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The Eagle

by James Gates Percival

Bird of the broad and sweeping wing!
Thy home is high in heaven,
Where the wide storms their banners fling,
And the tempest clouds are driven.
Thy throne is on the mountain top;
Thy fields, the boundless air;
And hoary peaks, that proudly prop
The skies, thy dwellings are.

Thou art perched aloft on the beetling crag,
And the waves are white below,
And on, with a haste that can not lag,
They rush in an endless flow.
Again thou hast plumed thy wing for flight
To lands beyond the sea,
And away, like a spirit wreathed in light,
Thou hurriest, wild and free.

Lord of the boundless realm of air!
In thy imperial name,
The hearts of the bold and ardent dare
The dangerous path of fame,
Beneath the shade of thy golden wings,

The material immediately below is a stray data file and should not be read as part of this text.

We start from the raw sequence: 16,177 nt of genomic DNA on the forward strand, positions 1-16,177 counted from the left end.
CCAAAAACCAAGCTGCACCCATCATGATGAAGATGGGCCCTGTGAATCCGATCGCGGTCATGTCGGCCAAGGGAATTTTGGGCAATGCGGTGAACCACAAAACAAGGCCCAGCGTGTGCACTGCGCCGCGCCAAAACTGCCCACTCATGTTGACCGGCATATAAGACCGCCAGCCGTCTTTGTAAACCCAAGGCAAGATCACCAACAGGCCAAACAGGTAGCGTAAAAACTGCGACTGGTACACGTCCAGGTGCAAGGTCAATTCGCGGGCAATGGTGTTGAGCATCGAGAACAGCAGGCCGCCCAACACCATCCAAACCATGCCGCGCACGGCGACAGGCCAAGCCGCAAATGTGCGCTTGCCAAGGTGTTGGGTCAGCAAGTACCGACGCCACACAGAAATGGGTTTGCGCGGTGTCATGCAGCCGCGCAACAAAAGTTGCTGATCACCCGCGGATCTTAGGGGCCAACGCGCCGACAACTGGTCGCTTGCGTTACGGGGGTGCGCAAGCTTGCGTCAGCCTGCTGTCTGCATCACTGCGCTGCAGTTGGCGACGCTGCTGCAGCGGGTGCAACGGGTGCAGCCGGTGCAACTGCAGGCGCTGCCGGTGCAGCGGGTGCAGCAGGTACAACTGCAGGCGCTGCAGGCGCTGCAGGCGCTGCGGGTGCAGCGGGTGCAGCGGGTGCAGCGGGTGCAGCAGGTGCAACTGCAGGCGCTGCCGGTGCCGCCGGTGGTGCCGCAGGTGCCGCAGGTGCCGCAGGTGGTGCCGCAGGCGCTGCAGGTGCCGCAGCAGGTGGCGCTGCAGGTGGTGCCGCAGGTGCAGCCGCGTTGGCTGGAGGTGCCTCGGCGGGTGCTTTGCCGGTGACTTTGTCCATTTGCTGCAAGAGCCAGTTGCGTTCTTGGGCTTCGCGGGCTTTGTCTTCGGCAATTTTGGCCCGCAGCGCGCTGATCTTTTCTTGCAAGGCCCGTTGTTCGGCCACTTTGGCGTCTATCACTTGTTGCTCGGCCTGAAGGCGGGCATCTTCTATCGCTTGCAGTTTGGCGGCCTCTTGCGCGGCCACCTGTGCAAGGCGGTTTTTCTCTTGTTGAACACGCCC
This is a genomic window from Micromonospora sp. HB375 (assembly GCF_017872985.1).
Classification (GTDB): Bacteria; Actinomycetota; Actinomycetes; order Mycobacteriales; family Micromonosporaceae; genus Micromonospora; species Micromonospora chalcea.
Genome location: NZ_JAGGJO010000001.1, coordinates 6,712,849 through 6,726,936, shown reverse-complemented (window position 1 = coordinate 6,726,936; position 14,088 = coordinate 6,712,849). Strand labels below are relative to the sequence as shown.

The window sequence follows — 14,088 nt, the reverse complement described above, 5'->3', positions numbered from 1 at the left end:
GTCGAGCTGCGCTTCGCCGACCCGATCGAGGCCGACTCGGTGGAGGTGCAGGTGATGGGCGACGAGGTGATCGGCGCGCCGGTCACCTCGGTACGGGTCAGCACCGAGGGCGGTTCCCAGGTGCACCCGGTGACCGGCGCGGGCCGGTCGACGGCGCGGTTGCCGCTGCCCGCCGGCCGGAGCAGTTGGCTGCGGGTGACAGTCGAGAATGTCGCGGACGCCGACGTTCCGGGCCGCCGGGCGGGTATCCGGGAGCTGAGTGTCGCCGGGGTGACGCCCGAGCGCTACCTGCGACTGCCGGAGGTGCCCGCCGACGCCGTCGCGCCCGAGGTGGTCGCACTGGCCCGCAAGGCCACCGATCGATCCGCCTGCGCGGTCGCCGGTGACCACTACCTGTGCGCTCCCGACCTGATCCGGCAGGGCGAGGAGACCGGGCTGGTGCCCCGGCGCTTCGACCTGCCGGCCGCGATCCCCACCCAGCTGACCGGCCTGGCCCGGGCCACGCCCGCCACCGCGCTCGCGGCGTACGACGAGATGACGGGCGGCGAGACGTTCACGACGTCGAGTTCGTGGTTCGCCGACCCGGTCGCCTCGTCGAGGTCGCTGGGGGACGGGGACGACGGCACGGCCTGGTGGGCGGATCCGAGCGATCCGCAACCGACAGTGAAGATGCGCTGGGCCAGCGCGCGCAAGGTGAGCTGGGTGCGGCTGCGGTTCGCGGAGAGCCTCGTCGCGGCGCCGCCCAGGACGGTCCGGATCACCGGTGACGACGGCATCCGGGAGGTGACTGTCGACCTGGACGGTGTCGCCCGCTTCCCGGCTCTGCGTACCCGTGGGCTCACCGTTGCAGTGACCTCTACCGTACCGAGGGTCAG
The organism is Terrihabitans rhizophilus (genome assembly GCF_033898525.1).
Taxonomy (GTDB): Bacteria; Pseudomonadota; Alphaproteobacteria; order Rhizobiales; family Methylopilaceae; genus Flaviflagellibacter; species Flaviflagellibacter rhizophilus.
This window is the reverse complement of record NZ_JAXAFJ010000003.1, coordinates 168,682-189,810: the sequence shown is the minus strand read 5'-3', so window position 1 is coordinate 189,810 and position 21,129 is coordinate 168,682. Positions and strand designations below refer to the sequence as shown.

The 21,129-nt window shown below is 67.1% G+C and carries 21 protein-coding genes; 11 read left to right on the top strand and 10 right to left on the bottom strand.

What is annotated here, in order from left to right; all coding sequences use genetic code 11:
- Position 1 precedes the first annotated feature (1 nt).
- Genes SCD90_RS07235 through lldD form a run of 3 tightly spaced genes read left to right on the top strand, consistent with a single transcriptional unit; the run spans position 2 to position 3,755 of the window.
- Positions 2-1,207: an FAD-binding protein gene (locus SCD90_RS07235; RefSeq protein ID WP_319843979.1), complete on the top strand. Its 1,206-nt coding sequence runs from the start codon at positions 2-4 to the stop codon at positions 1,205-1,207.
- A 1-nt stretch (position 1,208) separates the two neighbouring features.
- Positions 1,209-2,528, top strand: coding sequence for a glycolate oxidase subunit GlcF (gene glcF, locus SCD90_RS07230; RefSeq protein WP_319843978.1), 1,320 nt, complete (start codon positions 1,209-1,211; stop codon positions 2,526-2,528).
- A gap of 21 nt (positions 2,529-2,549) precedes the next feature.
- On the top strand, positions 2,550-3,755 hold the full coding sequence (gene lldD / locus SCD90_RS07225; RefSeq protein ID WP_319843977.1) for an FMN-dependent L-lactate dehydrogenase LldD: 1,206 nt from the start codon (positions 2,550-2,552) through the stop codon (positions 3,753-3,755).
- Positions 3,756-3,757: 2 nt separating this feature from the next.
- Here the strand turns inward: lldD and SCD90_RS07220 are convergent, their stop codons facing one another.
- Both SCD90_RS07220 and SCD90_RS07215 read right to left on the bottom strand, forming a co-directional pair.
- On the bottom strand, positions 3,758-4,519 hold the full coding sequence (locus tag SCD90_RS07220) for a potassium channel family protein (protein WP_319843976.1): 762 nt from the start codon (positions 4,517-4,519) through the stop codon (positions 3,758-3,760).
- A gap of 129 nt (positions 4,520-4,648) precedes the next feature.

The Roman legions bore,
From the river of Egypt's cloudy springs,
Their pride, to the polar shore.

For thee they fought, for thee they fell,
And their oath on thee was laid;
To thee the clarions raised their swell,
And the dying warrior prayed.
Thou wert, through an age of death and fears,
The image of pride and power,
Till the gathered rage of a thousand years,
Burst forth in one awful hour.

And then, a deluge of wrath, it came,
And the nations shook with dread;
And it swept the earth, till its fields were flame,
And piled with the mingled dead.
Kings were rolled in the wasteful flood,
With the low and crouching slave;
And together lay, in a shroud of blood,
The coward and the brave.

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